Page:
Sometimes repeats are rejected if a review hasn’t been done, are you able to phone the surgery first thing and explain? They should be able to get a doctor to give you a callback at least, and it might just be a most understanding that can be easily rectified fingers crossed.
FrowningFlamingo · 18/10/2018 19:30
Most GPs have a call back system, see if yours does so you can ask why it was rejected. Have you been keeping an eye on how many repeat issues you had left? This is usually given to you each time you pick the meds up. It probably just needs a review - check you need it, your pulse, bp etc.
Jumping to making a complaint is a bit of a leap imo.
PlonkyPlink · 18/10/2018 19:31
Did you leave it to the last minute to order? We tell patients at least 3 working days notice in case of any problems, but many still leave it to the last minute and run out then demand action from me instantly.
I’m guessing it’s most likely been stopped because you are over dueva medication review? Can ask for a telephone call instead or ask reception to pass a message to the GP?
Starmer · 18/10/2018 23:17
People take beta blockers for different reasons. Stopping a beta blocker taken to migraine prophylaxis or for anxiety is nor going to cause any problems. Stopping beta blockers abruptly if you are taking them for angina / heart failure can. The OP is taking them for anxiety / migraines.
brummiesue · 19/10/2018 05:59
@starmer univadis clearly states 'abrupt withdrawal of beta blockers is to be avoided'
It doesn't matter why you are taking them - you can still suffer the same side effects of immediate withdrawal - anxiety, palpitations etc.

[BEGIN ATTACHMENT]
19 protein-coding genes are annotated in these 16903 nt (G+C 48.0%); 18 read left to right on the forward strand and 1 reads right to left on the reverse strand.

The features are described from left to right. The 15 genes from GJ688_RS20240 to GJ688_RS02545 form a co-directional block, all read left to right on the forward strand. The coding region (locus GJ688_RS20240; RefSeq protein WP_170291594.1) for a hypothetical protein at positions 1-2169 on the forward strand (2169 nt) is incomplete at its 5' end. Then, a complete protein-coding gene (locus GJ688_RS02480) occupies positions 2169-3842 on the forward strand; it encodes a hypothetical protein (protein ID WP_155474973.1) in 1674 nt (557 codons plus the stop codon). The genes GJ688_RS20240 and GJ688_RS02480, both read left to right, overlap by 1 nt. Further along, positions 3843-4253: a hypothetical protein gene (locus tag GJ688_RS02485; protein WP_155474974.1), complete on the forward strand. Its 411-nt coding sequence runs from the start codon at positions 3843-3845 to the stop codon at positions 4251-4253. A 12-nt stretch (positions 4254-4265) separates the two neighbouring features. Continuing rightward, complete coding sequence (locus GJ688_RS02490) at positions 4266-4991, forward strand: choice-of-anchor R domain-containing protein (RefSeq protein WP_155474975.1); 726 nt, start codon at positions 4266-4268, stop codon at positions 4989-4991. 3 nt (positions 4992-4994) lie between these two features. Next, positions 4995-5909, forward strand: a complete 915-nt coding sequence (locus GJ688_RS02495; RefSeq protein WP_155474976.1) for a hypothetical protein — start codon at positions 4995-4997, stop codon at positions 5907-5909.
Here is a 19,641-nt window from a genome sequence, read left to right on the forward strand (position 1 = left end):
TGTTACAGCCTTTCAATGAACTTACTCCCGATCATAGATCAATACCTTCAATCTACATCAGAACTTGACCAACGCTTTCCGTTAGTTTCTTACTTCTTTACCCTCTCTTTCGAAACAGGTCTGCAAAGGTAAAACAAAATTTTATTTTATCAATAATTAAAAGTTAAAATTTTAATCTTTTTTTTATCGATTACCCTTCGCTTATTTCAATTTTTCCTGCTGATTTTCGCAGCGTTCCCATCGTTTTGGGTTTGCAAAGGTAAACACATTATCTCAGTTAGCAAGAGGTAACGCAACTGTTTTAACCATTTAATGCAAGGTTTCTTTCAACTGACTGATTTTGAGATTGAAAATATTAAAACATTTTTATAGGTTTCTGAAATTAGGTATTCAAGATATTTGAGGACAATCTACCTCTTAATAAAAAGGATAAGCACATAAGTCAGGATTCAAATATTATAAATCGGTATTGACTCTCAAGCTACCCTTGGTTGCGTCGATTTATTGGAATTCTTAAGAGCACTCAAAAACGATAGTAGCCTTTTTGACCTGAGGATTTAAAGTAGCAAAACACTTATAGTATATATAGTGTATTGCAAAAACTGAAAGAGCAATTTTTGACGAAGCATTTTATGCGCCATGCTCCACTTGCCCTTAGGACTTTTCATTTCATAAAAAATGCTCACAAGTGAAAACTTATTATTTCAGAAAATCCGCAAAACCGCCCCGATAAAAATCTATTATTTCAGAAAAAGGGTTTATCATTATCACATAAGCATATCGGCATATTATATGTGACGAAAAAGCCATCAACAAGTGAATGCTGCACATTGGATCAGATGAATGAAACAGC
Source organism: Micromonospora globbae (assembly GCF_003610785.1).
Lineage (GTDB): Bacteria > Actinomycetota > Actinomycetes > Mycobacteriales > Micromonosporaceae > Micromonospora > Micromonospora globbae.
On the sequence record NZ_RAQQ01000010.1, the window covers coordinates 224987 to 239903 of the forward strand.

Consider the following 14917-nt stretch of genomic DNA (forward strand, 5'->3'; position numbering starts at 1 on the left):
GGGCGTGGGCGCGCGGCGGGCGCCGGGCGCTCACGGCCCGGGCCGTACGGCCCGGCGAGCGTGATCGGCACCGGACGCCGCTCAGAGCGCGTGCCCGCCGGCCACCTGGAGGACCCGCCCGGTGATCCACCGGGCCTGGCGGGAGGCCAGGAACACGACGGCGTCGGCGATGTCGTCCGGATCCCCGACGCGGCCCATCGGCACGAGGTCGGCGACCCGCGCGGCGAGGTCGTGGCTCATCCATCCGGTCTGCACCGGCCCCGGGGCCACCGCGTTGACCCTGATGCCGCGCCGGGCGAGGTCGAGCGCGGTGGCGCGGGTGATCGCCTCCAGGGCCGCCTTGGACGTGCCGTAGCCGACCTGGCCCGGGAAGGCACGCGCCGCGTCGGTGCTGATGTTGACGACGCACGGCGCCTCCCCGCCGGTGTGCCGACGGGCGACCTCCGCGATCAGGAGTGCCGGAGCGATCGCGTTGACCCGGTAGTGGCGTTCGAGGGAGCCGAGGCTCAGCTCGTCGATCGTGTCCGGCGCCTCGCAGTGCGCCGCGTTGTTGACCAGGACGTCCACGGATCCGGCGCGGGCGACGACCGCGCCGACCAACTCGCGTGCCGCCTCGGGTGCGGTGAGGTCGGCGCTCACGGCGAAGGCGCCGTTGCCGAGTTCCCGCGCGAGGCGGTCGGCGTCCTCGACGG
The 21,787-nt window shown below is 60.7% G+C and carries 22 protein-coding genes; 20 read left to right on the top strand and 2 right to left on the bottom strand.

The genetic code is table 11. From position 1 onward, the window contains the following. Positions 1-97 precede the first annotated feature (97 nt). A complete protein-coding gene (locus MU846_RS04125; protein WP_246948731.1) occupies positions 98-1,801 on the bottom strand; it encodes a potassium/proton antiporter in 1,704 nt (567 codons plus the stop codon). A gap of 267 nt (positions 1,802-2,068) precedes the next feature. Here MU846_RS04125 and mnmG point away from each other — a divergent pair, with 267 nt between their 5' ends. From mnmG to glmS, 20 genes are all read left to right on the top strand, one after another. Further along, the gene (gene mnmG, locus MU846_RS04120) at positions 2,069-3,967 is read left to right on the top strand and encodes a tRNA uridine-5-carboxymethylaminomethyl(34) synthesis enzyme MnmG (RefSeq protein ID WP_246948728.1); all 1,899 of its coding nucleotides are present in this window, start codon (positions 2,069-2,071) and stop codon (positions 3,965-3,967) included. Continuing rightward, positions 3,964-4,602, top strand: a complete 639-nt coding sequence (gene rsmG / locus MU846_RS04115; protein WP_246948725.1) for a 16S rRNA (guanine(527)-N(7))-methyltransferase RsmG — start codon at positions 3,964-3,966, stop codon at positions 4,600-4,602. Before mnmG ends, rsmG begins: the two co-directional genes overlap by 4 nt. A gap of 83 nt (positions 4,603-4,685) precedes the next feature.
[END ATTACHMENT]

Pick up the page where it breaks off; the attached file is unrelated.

HollyBollyBooBoo · 19/10/2018 06:06
I don't think you need to be upset or complain just be practical and get it sorted! Go into the surgery, deal with the receptionist or the dispenser and explain the issue.
Also next time don't leave getting your repeat prescription so late that you could be without your medication.
Really no need for any drama.
XiCi · 19/10/2018 06:10
Starmer I was prescribed BBs for anxiety and was most definitely told not to stop medication, that I would have to slowly reduce the dosage.
OP you are probably just due a GP review. Please phone back and explain, they may be able to fit in a phone appointment.
Sleephead1 · 19/10/2018 06:33
I work in a surgery we are able to issue a repeat prescription but if it's something not on repeat we put a message to the doctor to ask. Sometimes they do say no. Sometimes they write why and then we explain what the doctor has said and book follow up to discuss. Sometimes they just say no which is so difficult as we don't know why and the patient wants to k ow why we again just have to book in to discuss. It might generally be a case of the doctor has stopped them and just said no so reception will have no idea. I would ring up and ask for them to clarify why with the doctor and ring you back with answer. Or try for a telephone consultation. I honestly do understand people saying be forceful ECT but if they are no appointments the 'receptionist can't create one it's not their fault either but in saying that I would take all the details you gave me and pass it onto the doctor to clarify what is going on.